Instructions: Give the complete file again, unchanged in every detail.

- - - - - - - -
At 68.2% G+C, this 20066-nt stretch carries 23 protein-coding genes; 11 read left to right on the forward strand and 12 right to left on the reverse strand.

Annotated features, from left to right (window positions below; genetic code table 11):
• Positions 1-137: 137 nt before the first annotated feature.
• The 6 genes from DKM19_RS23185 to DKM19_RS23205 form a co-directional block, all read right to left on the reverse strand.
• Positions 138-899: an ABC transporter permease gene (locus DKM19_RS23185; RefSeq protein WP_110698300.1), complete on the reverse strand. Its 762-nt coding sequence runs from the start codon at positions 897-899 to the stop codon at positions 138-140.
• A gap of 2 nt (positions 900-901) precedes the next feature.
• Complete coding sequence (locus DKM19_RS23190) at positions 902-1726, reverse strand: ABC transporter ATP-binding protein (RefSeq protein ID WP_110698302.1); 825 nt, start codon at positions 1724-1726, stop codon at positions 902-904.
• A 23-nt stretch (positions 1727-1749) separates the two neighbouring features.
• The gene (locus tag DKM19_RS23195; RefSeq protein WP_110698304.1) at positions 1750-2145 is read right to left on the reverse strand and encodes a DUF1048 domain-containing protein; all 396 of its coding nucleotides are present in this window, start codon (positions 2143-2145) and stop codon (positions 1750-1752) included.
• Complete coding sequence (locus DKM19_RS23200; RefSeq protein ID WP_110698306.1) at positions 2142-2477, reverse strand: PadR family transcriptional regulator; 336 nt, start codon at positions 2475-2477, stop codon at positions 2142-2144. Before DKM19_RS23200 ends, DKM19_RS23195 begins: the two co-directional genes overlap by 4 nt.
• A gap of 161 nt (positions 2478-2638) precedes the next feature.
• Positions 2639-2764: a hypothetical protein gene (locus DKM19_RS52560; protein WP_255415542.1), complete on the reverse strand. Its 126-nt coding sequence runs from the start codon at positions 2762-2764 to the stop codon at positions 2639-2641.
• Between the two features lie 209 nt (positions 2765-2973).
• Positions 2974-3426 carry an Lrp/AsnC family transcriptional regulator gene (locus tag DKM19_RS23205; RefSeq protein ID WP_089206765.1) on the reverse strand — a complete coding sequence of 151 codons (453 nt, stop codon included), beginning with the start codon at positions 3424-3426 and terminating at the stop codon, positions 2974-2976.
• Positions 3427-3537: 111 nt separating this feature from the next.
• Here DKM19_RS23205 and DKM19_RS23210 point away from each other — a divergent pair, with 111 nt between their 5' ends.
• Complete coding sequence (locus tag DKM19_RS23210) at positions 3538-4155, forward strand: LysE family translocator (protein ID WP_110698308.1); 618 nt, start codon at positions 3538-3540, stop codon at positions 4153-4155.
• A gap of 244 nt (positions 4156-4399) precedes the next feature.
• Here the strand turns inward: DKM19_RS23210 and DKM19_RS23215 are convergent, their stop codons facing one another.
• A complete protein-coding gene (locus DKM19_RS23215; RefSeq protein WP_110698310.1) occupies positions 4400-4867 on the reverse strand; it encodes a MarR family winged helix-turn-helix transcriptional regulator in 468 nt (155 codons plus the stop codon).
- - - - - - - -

At 68.2% G+C, this 20066-nt stretch carries 23 protein-coding genes; 11 read left to right on the forward strand and 12 right to left on the reverse strand.

Annotated features, from left to right (window positions below; genetic code table 11):
• Positions 1-137: 137 nt before the first annotated feature.
• The 6 genes from DKM19_RS23185 to DKM19_RS23205 form a co-directional block, all read right to left on the reverse strand.
• Positions 138-899: an ABC transporter permease gene (locus DKM19_RS23185; RefSeq protein WP_110698300.1), complete on the reverse strand. Its 762-nt coding sequence runs from the start codon at positions 897-899 to the stop codon at positions 138-140.
• A gap of 2 nt (positions 900-901) precedes the next feature.
• Complete coding sequence (locus DKM19_RS23190) at positions 902-1726, reverse strand: ABC transporter ATP-binding protein (RefSeq protein ID WP_110698302.1); 825 nt, start codon at positions 1724-1726, stop codon at positions 902-904.
• A 23-nt stretch (positions 1727-1749) separates the two neighbouring features.
• The gene (locus tag DKM19_RS23195; RefSeq protein WP_110698304.1) at positions 1750-2145 is read right to left on the reverse strand and encodes a DUF1048 domain-containing protein; all 396 of its coding nucleotides are present in this window, start codon (positions 2143-2145) and stop codon (positions 1750-1752) included.
• Complete coding sequence (locus DKM19_RS23200; RefSeq protein ID WP_110698306.1) at positions 2142-2477, reverse strand: PadR family transcriptional regulator; 336 nt, start codon at positions 2475-2477, stop codon at positions 2142-2144. Before DKM19_RS23200 ends, DKM19_RS23195 begins: the two co-directional genes overlap by 4 nt.
• A gap of 161 nt (positions 2478-2638) precedes the next feature.
• Positions 2639-2764: a hypothetical protein gene (locus DKM19_RS52560; protein WP_255415542.1), complete on the reverse strand. Its 126-nt coding sequence runs from the start codon at positions 2762-2764 to the stop codon at positions 2639-2641.
• Between the two features lie 209 nt (positions 2765-2973).
• Positions 2974-3426 carry an Lrp/AsnC family transcriptional regulator gene (locus tag DKM19_RS23205; RefSeq protein ID WP_089206765.1) on the reverse strand — a complete coding sequence of 151 codons (453 nt, stop codon included), beginning with the start codon at positions 3424-3426 and terminating at the stop codon, positions 2974-2976.
• Positions 3427-3537: 111 nt separating this feature from the next.
• Here DKM19_RS23205 and DKM19_RS23210 point away from each other — a divergent pair, with 111 nt between their 5' ends.
• Complete coding sequence (locus tag DKM19_RS23210) at positions 3538-4155, forward strand: LysE family translocator (protein ID WP_110698308.1); 618 nt, start codon at positions 3538-3540, stop codon at positions 4153-4155.
• A gap of 244 nt (positions 4156-4399) precedes the next feature.
• Here the strand turns inward: DKM19_RS23210 and DKM19_RS23215 are convergent, their stop codons facing one another.
• A complete protein-coding gene (locus DKM19_RS23215; RefSeq protein WP_110698310.1) occupies positions 4400-4867 on the reverse strand; it encodes a MarR family winged helix-turn-helix transcriptional regulator in 468 nt (155 codons plus the stop codon).